For non-payroll payments to foreign visitors holding valid visas, the department must submit a Declaration of Tax Status (Stanford Form LA-6), and copies of passport, visa and I-94 card with the Oracle Financials reimbursement request. See Requesting Payment section of Inviting and Paying Foreign Visitors.Note: all confidential documents and data, including that listed above, should be submitted via the secure Supplier Request Portal.
(2) Visitors from Treaty Countries
If the visitor's country of residence has a treaty with the U.S. ,the following forms may also be required, depending on what type of payment is proposed:
- Internal Revenue Service Form 8233: Exemption From Withholding on Compensation for Independent Services of a Nonresident Alien Individual for honoraria or services.
- Certificate of California Residence, if applicable. Note that a tax treaty applies only to Federal taxes and does not exempt an individual from California withholding taxes.
The Travel section of the Gateway to Financial Activities website contains links to printable versions of most of these forms.
Note: Form 8233 and all banking or otherwise confidential data should be submitted via the secure Supplier Request Portal.
c. Tax Identification Number
An Individual Tax Identification Number (ITIN) or Social Security Number (SSN) is necessary if the payment is for an honorarium and the visitor is claiming a tax treaty by submitting the appropriate exemption form (see Section 5.b.(2) above).
Note: Tax Identification Numbers, Social Security Numbers and all banking or otherwise confidential data should be submitted via the secure Supplier Request Portal.
If there is no Social Security Number (SSN) or Individual Tax Identification Number (ITIN), 30% taxes will be withheld from honoraria payments. If there is no tax treaty, 30% taxes will be withheld from honoraria payments (see Section 5.b.(2) above).
6. Payments to Non-California Residents
a. California Withholding at Source
Payments to an individual who is not a California resident are subject to California withholding at source tax. California law requires that Stanford (the "source" of the payment) withhold 7 percent from payments for non-employee personal services made to an individual who is not a California resident, if the aggregate total of such payments to that individual during a calendar year is greater than $1,500 and services were performed in California.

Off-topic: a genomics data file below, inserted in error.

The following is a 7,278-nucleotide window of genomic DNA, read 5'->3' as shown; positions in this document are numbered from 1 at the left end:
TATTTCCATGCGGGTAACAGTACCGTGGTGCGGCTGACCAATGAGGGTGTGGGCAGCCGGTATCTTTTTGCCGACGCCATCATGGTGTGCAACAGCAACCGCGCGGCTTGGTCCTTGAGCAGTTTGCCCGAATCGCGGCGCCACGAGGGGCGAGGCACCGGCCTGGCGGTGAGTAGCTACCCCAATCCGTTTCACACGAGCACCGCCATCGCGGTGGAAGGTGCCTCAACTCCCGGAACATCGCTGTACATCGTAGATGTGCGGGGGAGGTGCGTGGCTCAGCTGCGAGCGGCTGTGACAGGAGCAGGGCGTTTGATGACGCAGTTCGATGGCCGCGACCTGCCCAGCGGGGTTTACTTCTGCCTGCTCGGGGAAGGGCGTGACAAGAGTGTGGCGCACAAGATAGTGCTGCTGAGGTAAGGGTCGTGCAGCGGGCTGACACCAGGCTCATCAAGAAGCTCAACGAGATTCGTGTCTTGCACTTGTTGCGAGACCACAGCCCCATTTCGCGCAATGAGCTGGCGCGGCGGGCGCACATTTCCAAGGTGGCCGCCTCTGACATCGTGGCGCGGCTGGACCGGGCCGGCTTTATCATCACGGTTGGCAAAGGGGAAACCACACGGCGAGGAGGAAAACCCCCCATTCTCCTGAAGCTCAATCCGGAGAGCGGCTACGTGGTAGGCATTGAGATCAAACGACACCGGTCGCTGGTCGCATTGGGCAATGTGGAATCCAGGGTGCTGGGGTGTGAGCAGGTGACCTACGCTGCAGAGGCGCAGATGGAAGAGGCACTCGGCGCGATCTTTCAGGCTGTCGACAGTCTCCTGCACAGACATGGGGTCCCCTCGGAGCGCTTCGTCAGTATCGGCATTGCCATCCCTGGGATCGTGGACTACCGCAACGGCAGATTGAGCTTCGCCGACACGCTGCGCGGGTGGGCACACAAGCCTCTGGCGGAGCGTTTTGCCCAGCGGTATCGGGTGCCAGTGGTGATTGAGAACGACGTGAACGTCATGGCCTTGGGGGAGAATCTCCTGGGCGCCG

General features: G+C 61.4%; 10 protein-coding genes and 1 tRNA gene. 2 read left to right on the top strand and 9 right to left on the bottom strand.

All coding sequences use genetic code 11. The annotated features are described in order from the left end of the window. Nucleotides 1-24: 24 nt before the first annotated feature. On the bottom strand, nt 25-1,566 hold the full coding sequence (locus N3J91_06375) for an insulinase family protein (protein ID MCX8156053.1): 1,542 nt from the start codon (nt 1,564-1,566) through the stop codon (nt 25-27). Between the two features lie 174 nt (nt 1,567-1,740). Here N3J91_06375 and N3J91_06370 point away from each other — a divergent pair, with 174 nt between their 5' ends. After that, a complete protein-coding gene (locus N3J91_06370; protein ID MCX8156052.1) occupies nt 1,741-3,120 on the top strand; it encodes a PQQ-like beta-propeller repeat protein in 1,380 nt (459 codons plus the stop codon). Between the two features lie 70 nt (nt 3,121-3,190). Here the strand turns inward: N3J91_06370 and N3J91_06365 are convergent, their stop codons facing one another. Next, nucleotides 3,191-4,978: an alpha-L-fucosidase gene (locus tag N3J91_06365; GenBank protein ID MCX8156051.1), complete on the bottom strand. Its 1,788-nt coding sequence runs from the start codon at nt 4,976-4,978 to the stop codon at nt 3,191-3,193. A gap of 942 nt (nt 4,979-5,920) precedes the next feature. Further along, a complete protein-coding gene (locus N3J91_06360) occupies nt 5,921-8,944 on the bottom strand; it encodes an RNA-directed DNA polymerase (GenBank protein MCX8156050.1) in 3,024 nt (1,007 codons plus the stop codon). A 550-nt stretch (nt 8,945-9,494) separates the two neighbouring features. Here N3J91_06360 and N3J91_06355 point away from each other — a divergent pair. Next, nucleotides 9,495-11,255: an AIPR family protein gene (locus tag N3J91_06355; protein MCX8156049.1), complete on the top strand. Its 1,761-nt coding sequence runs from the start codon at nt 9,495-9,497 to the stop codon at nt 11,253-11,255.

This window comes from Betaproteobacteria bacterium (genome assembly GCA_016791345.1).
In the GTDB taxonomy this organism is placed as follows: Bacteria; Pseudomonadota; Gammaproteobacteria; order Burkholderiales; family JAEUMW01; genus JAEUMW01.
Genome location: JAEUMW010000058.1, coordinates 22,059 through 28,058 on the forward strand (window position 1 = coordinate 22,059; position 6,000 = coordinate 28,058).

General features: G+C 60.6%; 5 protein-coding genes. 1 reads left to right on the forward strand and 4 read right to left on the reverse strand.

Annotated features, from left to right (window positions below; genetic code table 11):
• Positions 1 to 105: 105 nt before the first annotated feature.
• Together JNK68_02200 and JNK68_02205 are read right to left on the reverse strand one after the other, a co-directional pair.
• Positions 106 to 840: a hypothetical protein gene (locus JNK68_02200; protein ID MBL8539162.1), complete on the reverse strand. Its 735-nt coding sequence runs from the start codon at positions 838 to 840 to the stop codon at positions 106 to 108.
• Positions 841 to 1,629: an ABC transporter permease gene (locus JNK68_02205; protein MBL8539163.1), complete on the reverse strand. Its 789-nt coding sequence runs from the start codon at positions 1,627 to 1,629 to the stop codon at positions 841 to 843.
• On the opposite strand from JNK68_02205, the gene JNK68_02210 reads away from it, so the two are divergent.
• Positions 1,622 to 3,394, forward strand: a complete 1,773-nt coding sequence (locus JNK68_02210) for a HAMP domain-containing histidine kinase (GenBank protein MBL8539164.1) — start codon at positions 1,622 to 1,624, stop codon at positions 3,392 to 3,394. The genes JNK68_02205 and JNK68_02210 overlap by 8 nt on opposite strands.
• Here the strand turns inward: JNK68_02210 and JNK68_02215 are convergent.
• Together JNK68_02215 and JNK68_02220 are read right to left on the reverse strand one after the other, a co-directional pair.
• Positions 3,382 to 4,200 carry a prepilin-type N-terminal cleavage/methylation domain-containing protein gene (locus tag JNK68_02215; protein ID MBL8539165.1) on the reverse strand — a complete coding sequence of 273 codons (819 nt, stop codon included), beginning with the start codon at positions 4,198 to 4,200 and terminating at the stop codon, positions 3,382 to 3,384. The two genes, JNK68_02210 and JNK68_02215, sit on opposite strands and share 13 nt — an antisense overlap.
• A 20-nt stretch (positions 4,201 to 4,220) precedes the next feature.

b. California Residency Status
In general, non-employee, non-corporate individuals without a California address, DMV driver's license, or other sufficient evidence of California residency, who will perform their services over a period of fewer than nine consecutive months, will be presumed to be non-California residents unless they submit a Certificate of California Residence (see below).
c. Certificate of California Residence
If an individual claims exemption from California withholding at source on the grounds that their is a California resident, no California withholding will be taken from payments that are made after the following procedure has been completed:
- The individual claiming to be a resident must complete California Form 590 (Certificate of California Residence).
- The original must be submitted with the invoice.
Form 590 is valid for one year; a new form must be completed for a subsequent year.
d. Mandatory Communication
The host department administrator must advise any out-of-state visitor in writing and in advance of the requirements in this section.
7. Supplemental Research Support to Visiting Scholars
Supplemental Research Support is payment for research support made by a department to an individual who is not a Stanford employee. Such payments must meet the following criteria:
- Purpose of the payment is to assist the individual in the accomplishment of research for the individual's own purposes.
- The University has no direct interest in the research (other than its general interest in the advancement of knowledge in all fields).
- The payment in no way represents compensation for the past, present, or future services rendered by the individual to the University.
b. Tax Status
Supplemental research support is treated in all respects as a fellowship for tax purposes. Fellowships paid to non-degree seeking individuals are taxable.
Supplemental research support payments to visiting scholars are authorized through the Payroll Office.
Note: Supplemental research support to a Stanford faculty or staff member must be processed as supplemental salary. See Quick Steps: Request Recurring Payment.